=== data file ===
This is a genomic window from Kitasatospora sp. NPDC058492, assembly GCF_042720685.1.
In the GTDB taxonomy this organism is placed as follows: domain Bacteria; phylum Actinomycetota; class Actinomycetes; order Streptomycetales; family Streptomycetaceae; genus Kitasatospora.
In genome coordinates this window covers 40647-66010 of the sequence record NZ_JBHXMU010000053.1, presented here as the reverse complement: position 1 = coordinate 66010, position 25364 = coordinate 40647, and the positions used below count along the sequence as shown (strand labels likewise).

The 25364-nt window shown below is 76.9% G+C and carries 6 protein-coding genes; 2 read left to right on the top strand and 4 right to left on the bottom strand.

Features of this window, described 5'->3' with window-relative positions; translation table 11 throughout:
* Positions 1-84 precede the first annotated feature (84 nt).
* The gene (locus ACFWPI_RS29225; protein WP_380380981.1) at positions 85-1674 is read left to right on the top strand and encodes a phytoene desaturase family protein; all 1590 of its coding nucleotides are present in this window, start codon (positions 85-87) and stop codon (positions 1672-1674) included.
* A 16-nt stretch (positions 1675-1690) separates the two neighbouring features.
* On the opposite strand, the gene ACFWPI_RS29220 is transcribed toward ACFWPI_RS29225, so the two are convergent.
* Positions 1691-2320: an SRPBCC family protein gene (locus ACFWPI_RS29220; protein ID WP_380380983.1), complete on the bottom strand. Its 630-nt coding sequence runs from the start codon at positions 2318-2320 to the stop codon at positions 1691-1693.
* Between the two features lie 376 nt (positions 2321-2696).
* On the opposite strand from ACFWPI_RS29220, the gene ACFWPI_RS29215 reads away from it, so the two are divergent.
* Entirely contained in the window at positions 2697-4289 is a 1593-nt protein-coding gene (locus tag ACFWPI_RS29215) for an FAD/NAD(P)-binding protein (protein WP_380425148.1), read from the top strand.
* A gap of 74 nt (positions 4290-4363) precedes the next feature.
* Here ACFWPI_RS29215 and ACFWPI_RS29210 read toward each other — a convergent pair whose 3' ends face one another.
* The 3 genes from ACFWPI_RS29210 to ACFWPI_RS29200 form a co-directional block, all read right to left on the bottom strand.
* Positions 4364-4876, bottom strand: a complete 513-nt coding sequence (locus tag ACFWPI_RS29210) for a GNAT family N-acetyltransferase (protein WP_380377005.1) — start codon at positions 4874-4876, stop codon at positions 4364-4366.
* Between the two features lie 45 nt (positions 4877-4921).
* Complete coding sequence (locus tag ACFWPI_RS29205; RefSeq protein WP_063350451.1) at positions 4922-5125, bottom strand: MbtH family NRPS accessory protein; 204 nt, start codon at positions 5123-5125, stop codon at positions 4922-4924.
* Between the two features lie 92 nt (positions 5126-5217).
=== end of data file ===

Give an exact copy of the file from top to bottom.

This is a genomic window from Kitasatospora sp. NPDC058492, assembly GCF_042720685.1.
In the GTDB taxonomy this organism is placed as follows: domain Bacteria; phylum Actinomycetota; class Actinomycetes; order Streptomycetales; family Streptomycetaceae; genus Kitasatospora.
In genome coordinates this window covers 40647-66010 of the sequence record NZ_JBHXMU010000053.1, presented here as the reverse complement: position 1 = coordinate 66010, position 25364 = coordinate 40647, and the positions used below count along the sequence as shown (strand labels likewise).

The 25364-nt window shown below is 76.9% G+C and carries 6 protein-coding genes; 2 read left to right on the top strand and 4 right to left on the bottom strand.

Features of this window, described 5'->3' with window-relative positions; translation table 11 throughout:
* Positions 1-84 precede the first annotated feature (84 nt).
* The gene (locus ACFWPI_RS29225; protein WP_380380981.1) at positions 85-1674 is read left to right on the top strand and encodes a phytoene desaturase family protein; all 1590 of its coding nucleotides are present in this window, start codon (positions 85-87) and stop codon (positions 1672-1674) included.
* A 16-nt stretch (positions 1675-1690) separates the two neighbouring features.
* On the opposite strand, the gene ACFWPI_RS29220 is transcribed toward ACFWPI_RS29225, so the two are convergent.
* Positions 1691-2320: an SRPBCC family protein gene (locus ACFWPI_RS29220; protein ID WP_380380983.1), complete on the bottom strand. Its 630-nt coding sequence runs from the start codon at positions 2318-2320 to the stop codon at positions 1691-1693.
* Between the two features lie 376 nt (positions 2321-2696).
* On the opposite strand from ACFWPI_RS29220, the gene ACFWPI_RS29215 reads away from it, so the two are divergent.
* Entirely contained in the window at positions 2697-4289 is a 1593-nt protein-coding gene (locus tag ACFWPI_RS29215) for an FAD/NAD(P)-binding protein (protein WP_380425148.1), read from the top strand.
* A gap of 74 nt (positions 4290-4363) precedes the next feature.
* Here ACFWPI_RS29215 and ACFWPI_RS29210 read toward each other — a convergent pair whose 3' ends face one another.
* The 3 genes from ACFWPI_RS29210 to ACFWPI_RS29200 form a co-directional block, all read right to left on the bottom strand.
* Positions 4364-4876, bottom strand: a complete 513-nt coding sequence (locus tag ACFWPI_RS29210) for a GNAT family N-acetyltransferase (protein WP_380377005.1) — start codon at positions 4874-4876, stop codon at positions 4364-4366.
* Between the two features lie 45 nt (positions 4877-4921).
* Complete coding sequence (locus tag ACFWPI_RS29205; RefSeq protein WP_063350451.1) at positions 4922-5125, bottom strand: MbtH family NRPS accessory protein; 204 nt, start codon at positions 5123-5125, stop codon at positions 4922-4924.
* Between the two features lie 92 nt (positions 5126-5217).